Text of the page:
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Bugs, rodent hair and poop: How much is legally allowed in the food you eat every day?

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CNN —  

Brace yourselves, America: Many of your favorite foods may contain bits and pieces of creatures that you probably didn’t know were there.

How about some rodent dung in your coffee? Maggots in your pizza sauce? Mold in the jelly on your toast?

Oh, and so sorry, chocolate lovers. That dark, delicious bar you devoured might contain 30 or more insect parts and a sprinkling of rodent hair.

Called “food defects,” these dismembered creatures and their excrement are the unfortunate byproduct of growing and harvesting food.

“It is economically impractical to grow, harvest, or process raw products that are totally free of non-hazardous, naturally occurring, unavoidable defects,” says the US Food and Drug Administration.

So while there’s no way to get rid of all the creatures that might hitch a ride along the food processing chain, the FDA has established standards to keep food defects to a minimum.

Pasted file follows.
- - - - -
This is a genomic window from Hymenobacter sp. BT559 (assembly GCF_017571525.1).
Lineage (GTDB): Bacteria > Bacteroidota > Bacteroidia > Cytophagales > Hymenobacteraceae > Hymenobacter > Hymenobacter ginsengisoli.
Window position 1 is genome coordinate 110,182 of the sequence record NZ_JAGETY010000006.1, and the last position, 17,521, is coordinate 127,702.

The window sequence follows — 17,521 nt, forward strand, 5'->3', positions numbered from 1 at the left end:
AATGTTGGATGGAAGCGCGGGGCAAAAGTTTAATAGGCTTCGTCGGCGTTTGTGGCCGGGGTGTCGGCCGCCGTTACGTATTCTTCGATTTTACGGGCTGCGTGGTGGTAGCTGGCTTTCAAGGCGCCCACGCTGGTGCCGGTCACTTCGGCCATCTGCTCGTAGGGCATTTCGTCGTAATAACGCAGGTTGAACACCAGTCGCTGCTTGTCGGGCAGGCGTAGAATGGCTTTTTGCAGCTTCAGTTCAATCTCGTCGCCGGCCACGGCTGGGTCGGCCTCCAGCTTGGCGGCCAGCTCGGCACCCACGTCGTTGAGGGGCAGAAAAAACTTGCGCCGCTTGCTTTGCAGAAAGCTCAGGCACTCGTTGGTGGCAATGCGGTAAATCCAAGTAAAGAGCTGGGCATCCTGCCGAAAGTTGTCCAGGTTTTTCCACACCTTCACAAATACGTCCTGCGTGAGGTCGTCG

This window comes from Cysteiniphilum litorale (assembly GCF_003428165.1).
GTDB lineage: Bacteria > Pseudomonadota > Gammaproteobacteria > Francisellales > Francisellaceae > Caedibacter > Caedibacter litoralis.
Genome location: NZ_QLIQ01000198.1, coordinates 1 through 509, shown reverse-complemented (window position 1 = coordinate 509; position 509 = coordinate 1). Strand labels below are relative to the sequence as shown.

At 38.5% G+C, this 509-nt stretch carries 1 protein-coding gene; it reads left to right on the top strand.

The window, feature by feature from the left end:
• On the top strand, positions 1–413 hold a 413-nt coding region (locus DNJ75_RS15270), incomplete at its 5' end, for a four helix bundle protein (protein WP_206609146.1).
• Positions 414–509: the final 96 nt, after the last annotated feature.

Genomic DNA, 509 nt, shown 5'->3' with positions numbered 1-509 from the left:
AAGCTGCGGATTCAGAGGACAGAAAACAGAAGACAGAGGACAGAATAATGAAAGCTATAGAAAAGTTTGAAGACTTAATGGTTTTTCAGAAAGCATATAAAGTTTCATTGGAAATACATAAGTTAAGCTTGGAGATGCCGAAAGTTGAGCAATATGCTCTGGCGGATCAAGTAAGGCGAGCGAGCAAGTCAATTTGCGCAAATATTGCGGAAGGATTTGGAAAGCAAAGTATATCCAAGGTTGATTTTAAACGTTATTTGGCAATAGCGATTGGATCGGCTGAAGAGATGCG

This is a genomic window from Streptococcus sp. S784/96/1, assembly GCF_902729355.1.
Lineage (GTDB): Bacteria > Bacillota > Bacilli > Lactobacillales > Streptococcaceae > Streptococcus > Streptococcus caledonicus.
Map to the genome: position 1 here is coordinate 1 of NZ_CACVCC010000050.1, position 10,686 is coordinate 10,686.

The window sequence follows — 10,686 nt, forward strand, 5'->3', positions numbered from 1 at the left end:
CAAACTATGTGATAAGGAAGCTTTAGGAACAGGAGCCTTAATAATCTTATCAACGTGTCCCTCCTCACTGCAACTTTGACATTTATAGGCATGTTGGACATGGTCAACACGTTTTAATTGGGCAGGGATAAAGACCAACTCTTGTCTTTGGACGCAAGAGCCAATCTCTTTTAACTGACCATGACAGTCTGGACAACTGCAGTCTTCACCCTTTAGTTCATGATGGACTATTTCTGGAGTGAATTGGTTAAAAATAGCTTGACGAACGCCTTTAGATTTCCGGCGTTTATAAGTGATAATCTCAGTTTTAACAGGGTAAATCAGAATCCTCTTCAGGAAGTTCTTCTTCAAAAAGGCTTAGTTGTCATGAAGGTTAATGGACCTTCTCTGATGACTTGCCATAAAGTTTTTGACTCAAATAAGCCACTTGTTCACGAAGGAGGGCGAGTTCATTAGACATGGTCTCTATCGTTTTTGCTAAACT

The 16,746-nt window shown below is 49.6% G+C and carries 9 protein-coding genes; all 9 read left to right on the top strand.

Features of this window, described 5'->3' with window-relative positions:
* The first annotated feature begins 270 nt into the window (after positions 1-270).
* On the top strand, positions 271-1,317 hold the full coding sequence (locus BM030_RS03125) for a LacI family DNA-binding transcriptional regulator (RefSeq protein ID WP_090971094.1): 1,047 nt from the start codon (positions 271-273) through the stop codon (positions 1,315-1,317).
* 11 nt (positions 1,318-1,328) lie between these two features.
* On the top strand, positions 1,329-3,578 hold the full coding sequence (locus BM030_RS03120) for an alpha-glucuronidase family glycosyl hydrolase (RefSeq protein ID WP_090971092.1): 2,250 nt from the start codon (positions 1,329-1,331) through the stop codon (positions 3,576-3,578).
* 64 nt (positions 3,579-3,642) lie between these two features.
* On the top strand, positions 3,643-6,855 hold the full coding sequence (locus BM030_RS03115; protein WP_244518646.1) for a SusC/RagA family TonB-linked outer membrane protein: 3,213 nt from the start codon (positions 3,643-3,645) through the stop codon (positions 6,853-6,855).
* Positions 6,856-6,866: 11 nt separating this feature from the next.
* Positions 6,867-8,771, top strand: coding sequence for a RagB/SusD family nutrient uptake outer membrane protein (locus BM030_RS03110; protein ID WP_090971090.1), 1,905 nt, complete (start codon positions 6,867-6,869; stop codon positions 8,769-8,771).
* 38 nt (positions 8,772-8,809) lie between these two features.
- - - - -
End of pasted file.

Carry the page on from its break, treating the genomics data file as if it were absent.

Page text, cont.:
Let’s go through a typical day of meals to see what else you’re not aware that you’re eating.

Breakfast

The coffee beans you grind for breakfast are allowed by the FDA to have an average of 10 milligrams or more animal poop per pound. As much as 4% to 6% of beans by count are also allowed to be insect-infested or moldy.

As you sprinkle black pepper on your morning eggs, try not to think about the fact you may be eating more than 40 insect fragments with every teaspoon, along with a smidgen of rodent hair.